There’s plenty in the press on financial inclusion and ways to embrace the under-and-unbanked. Yesterday’s discussion on a solid solution to help onboard those with thin credit files is a perfect example. In that case, those who pay bills regularly will be able to get a FICO Score on the boards through an innovative program designed by Experian. It is likely to expect Equifax and TransUnion to follow. By June of 2022, there will likely be notable improvements in those underbanked and unbanked in the United States.
Plenty of surveys size the market, but the go-to document comes from an annual study by the Federal Reserve. The official report is the Survey of Household Economics and Decisionmaking (SHED). As the Fed defines the objective, it “evaluates the economic well-being of U.S. households and identifies potential risks to their financial stability.” The subsequent report publishes in May 2022, but the 2020 report provides a suitable lay of the land. To see the impact of the CFPB’s success in broadening the under-and-unbanked, we will likely need to think about the 2023 and 2024 reports.
There are few surprises in the current report. For example, households with incomes >$100,000 are most likely to be banked, registering a 94% rate, and those with <$25,000 come in at only 63%. Similarly, education comes into play, where 92% of those with at least a college degree are fully banked, but only 51% of those with less than a high school degree are fully banked. Ethnic differences exist, with 89% of Asian-Americans being fully banked versus 58% of African-Americans.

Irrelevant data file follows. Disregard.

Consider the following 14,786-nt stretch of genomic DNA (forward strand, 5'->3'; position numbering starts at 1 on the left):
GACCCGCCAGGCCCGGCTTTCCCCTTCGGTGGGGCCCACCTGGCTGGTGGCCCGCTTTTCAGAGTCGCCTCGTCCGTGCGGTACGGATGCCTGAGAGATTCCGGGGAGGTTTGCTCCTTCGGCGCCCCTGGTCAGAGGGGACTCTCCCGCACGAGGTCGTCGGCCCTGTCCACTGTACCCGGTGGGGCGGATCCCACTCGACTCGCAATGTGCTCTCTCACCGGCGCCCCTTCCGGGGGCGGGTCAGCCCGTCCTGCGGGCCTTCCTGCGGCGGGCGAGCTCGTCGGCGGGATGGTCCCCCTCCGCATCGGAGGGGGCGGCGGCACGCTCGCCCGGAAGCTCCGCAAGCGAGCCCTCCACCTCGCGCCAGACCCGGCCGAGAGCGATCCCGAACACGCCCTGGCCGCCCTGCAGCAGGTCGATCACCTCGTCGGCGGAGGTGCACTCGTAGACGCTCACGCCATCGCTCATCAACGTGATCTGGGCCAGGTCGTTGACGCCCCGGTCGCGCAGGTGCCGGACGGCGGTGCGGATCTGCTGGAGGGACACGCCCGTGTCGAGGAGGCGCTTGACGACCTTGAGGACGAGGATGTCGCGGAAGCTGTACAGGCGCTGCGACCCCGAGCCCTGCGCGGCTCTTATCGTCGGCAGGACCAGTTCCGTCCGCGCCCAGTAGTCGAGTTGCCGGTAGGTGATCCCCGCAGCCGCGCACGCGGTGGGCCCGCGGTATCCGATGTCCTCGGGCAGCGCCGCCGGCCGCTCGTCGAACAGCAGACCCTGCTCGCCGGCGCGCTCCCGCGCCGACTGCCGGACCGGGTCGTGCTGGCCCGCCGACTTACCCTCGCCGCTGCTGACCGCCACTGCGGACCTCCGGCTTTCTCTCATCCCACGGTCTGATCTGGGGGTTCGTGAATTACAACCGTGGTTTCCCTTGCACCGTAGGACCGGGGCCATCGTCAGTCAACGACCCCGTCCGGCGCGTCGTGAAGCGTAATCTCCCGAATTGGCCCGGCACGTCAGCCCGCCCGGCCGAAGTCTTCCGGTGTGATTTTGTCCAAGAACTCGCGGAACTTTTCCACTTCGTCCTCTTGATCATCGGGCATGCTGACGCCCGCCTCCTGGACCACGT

The challenge here is: How do you raise inclusion and not create a credit nightmare, when the Office of the Comptroller of the Currency or any other regulatory agency concerned with “safety and soundness” may come knocking on your proverbial door?
If CFPB does not coordinate efforts with other regulatory agencies, which monitor delinquencies and credit losses, the credit industry will be in a no-win situation. Lower standards, expect higher losses. Drive up losses, pricing becomes an issue. Raise rates to cover the losses, and decide whether all borrowing rates rise. Should all borrowers pay to solve a social problem, or do your price rates reflect the segment risk?
While we do not have the answer, we know the right question. The topic includes every lending class in the market, from auto loans to credit cards, student loans, and unsecured lending.
Credit managers must also consider the state of the economy. On the one hand, if you open the doors to include riskier accounts, how do you manage current challenges such as a protracted public health issue, spiraling inflation, and pending interest rate risk?
CFPB has accomplished a lot since its inception in 2011, and you will find few that think their enforcement actions are unfair. The hope here is that there will be some coordination by federal agencies to ensure that consumers are embraced, and financial institutions (and investors) are protected from pricing mandates, loan approval standards, and operational risk.
This does not mean that the industry sacrifices things like the ability to repay (ATR) rule or that there should be different charge-off requirements for different segments. However, the right hand of consumer protection needs to be coordinated by the left hand of risk management. The buzzword here is harmonization, as the European Payment Services Directive used so many times.
Overview by Brian Riley, Director, Credit Advisory Service at Mercator Advisory Group